Science stories tells breakthroughs, current developments, future plans as well as results in all realms of science. Some news receives large amounts of attention and discussions as they present major developments or milestones. However, the attention they receive does not always correspond to lasting importance as not all news remain remarkable many years after being released. Chosen here for discussion are two science stories from the past year that received attention. Both stories are chosen from the Science Magazine, a peer reviewed journal by the American Association for the Advancement of Science, in the section titled “2019 Breakthrough of the year”. The first story is the top breakthrough according to the section, “Darkness made visible”, about the first ever imaging of a black hole. The second story is one of the runners-up, “A close-up of a far-out object”, about the most distant flyby explored. While both stories are in the list top science stories of 2019, one is believed to be continued to be seen many years from now and another is expected to be forgotten in ten years.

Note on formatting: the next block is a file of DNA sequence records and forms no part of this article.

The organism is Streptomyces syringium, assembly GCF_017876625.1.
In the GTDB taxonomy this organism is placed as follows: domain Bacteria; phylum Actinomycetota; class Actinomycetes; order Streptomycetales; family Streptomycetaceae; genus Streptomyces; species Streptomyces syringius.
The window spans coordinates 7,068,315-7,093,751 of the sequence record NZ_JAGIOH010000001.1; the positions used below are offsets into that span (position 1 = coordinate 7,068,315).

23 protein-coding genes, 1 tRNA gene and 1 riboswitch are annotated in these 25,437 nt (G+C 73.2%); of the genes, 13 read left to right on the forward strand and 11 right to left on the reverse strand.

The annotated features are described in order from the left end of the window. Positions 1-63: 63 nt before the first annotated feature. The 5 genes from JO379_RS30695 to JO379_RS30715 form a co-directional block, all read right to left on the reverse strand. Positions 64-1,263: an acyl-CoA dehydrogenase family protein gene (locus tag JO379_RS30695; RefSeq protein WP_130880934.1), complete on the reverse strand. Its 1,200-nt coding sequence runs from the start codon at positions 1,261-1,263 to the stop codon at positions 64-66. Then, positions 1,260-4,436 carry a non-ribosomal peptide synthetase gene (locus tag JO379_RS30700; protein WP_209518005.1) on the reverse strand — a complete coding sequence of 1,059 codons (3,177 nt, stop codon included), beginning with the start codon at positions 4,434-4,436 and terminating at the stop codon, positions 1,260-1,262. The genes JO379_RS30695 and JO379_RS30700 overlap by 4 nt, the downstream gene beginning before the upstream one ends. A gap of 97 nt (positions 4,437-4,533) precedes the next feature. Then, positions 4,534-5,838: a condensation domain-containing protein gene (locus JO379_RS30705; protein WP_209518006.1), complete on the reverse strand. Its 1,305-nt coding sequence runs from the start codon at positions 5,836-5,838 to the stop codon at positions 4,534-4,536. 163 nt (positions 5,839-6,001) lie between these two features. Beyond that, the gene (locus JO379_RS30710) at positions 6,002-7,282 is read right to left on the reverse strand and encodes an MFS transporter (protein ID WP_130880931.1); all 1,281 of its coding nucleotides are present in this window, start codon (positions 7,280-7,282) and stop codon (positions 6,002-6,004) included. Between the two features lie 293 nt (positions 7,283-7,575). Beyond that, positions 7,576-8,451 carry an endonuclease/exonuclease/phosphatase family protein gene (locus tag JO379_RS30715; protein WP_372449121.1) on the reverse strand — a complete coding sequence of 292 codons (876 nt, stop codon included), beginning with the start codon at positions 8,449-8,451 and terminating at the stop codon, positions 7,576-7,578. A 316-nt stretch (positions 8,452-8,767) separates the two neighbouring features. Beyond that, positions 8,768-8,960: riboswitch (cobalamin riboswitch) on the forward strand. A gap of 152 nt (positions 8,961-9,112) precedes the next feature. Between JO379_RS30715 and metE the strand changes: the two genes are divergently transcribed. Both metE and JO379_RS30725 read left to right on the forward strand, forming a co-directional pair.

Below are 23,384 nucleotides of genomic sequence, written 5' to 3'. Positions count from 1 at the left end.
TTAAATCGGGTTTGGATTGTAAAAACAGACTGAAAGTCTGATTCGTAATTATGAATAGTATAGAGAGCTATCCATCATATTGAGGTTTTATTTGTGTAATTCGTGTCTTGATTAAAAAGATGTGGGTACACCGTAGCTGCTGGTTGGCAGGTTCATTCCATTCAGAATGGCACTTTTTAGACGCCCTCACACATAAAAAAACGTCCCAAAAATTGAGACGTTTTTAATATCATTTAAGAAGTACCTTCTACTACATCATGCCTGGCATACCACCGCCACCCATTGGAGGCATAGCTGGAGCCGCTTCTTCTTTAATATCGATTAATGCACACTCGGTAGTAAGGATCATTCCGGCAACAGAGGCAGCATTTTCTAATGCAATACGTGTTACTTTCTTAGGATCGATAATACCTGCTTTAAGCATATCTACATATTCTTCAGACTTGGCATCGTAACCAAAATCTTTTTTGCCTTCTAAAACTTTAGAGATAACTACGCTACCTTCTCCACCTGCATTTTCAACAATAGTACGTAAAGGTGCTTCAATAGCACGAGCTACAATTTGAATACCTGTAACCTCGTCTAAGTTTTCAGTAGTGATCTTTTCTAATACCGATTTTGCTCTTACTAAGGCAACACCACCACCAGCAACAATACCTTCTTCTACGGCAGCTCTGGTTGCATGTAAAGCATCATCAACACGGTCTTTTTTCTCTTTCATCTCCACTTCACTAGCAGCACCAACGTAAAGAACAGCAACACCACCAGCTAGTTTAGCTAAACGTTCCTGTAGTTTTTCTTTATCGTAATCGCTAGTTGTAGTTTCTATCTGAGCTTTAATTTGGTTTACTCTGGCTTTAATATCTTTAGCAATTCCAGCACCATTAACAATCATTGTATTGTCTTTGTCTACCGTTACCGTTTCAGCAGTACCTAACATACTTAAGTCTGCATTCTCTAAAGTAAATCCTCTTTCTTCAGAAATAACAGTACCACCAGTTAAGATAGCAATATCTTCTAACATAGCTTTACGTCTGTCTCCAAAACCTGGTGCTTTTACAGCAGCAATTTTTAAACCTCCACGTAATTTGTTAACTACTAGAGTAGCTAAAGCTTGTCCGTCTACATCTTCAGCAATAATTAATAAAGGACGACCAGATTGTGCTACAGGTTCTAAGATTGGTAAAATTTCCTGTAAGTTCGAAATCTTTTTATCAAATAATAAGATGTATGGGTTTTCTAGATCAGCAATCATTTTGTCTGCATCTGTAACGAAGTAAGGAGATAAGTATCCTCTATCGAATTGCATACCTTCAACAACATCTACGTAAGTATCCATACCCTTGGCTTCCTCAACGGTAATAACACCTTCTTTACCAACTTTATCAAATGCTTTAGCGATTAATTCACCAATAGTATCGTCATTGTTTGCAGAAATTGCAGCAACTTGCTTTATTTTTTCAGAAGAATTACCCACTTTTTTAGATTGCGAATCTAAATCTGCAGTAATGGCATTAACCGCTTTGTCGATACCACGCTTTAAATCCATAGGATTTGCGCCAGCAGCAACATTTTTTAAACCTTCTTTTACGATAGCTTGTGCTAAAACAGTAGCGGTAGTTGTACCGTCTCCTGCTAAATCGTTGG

Daniel Clery’s article “Darkness made visible” describes the accomplishment of the imaging of the black hole M87* by a team of radio astronomers. The astronomers proposed that the glowing gases close to a giant black hole might make it visible. Along with other technological improvements such as receivers and antenna, very-long-baseline interferometry (VLBI), a technique that combines data from many radio dishes to simulate a larger telescope, was used to study distant objects in finer detail. Since Saggittarius A* (Sgr A*), the closest black hole to Earth being at the center of the Milky Way Galaxy was small and the materials around Sgr A* being unstable, the team focused mainly on producing an image of M87* instead with the international Event Horizon Telescope (EHT). As described in the official ETH website, “ETH is a global network of synchronized radio observatories that work in unison to observe radio sources associated with black holes using a virtual Earth-sized telescope”. Members of the ETH involves more than 200 scientists internationally. This image of the M87* is significant as it confirms previously made black hole theories and predictions, for example that a black hole’s shadow should be perfectly round. It also rejects alternative theories of gravity. Furthermore, with this successful imaging, scientists are working on improving tools and methods for observing Sgr A* as well as including 20 other supermassive black holes for imaging. Through the expansion of EHT, still images will be able to be made into video clips of the whole process of materials being sucked into a black hole. As Clery quoted astrophysicist Roger Blandford in the article, “this year’s triumph ‘is the beginning, not the culmination of this research project’”, suggesting that further implications can be made and will bring new insight to future studies of the black hole. Quoted from NASA’s article “How Scientists Captured the First Image of a Black Hole”, not only is this imaging a major breakthrough in astronomy, “accomplishing what was previously thought to be impossible”, but it also allows scientists to “test observation methods and theories such as Einstein’s theory of general relativity” as well as other hypothesized theories and behaviors that are “made possible as more data is acquired”. Since many future applications would use black hole imaging, it is logical to think that such important news would be discussed and be seen many years from now.